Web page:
hen I first flew into the British Crown Colony of Hong Kong in 1950, the airport was mainly what was left of a World War II Japanese air base with a steep hill at both ends of the short runway. Even the Pan Am Clipper pilots feared the landing.
British troops were poised at the ready on one end of the territorys Kowloon Peninsula. From a nearby hill we could see Chinese communist soldiers across the border in the same tense pose. Fighter planes of Chiang Kai Sheks Nationalist air force patrolled the skies ready to shoot down any communist challengers.
Hong Kong in 1950 was a bargain-hunters paradise and a notable center of international intrigue and espionage. Gen. Claire Chenault of Flying Tigers fame resided with his bride Anna at the Peninsula Hotel, then one of Hong Kongs few first-class establishments. I interviewed him there.
A ramshackle rail line from Hong Kong to Canton served the then-modest trade between the colony and mainland China. Chinese and British crews exchanged control at the border.
ast forward to 1997. Everything but the geography here has changed, dramatically.
The rail connection to the mainland is now state-of-the-art modern, carrying thousands of passengers. Speedy hydrofoil boats carry thousands more. Millions of visitors and travelers arrive at Hong Kongs international airport, soon to be replaced by the even larger, $20 billion Chek Lap Kok airport, built to accommodate 35 million passengers a year.
And more change is on the way. At midnight on June 30, Britains Union Jack was hauled down and replaced with Chinas red banner. Hong Kong, a British colony since 1841 and now a gleaming monument to capitalist success, became the special province of a China still ruled by the Chinese Communist Party. The world watches as it begins testing Beijings promise of one country, two systems.
But, in truth, Hong Kong already has seen such dramatic change in recent years that the change in national flags proved less than traumatic. The changeover was basically ceremonial, despite doomsday predictions to the contrary. We have had British rule but we actually have been Chinese for years, explained one Hong Kong official.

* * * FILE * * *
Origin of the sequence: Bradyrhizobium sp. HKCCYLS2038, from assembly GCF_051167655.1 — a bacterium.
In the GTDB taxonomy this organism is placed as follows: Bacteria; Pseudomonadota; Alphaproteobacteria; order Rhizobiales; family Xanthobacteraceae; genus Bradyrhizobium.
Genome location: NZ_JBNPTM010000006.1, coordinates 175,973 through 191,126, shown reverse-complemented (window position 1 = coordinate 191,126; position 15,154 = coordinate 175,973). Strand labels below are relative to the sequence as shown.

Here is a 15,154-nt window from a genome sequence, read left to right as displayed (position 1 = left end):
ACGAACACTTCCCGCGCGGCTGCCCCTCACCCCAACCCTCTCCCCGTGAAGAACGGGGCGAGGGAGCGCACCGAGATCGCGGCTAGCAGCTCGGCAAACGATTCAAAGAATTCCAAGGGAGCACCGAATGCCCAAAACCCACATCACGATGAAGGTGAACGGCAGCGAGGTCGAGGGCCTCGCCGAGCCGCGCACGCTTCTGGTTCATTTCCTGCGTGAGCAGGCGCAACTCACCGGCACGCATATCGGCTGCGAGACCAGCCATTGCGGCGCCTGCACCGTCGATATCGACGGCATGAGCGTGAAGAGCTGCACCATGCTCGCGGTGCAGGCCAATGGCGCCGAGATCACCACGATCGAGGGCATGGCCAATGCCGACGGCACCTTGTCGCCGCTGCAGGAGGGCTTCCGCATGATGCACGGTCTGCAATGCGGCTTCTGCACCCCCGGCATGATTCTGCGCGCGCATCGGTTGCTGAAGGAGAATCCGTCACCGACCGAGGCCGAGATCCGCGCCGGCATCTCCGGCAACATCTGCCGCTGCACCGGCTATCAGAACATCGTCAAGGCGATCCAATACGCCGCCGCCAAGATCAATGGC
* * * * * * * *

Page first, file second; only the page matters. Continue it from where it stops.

For many Chinese here and elsewhere, the ceremonial turnover symbolized an end to the humiliation China suffered in the 19th-century opium wars that prompted Britain to seize Hong Kong as one of the spoils of victory.
Much has been written about out-migra-tion from Hong Kong, Chinese moving abroad to escape Beijings rule. But among the new special provinces bigger problems under Chinese sovereignty will be controlling immigration from mainland China into this economic dynamo. Countless thousands, if not millions, wait to taste the riches of Hong Kong. Many here describe the anticipated problem as similar to the chronic illegal immigration along the United States- Mexico border. What has happened in Hong Kong thus far fitted the pattern USC President Steve Sample and trustees observed in April meetings with the new governor, Tung Che-Wah, and other top business, financial and Trojan alumni leaders. In a one-hour personal discussion with USC trustees, Tung promised free elections next year.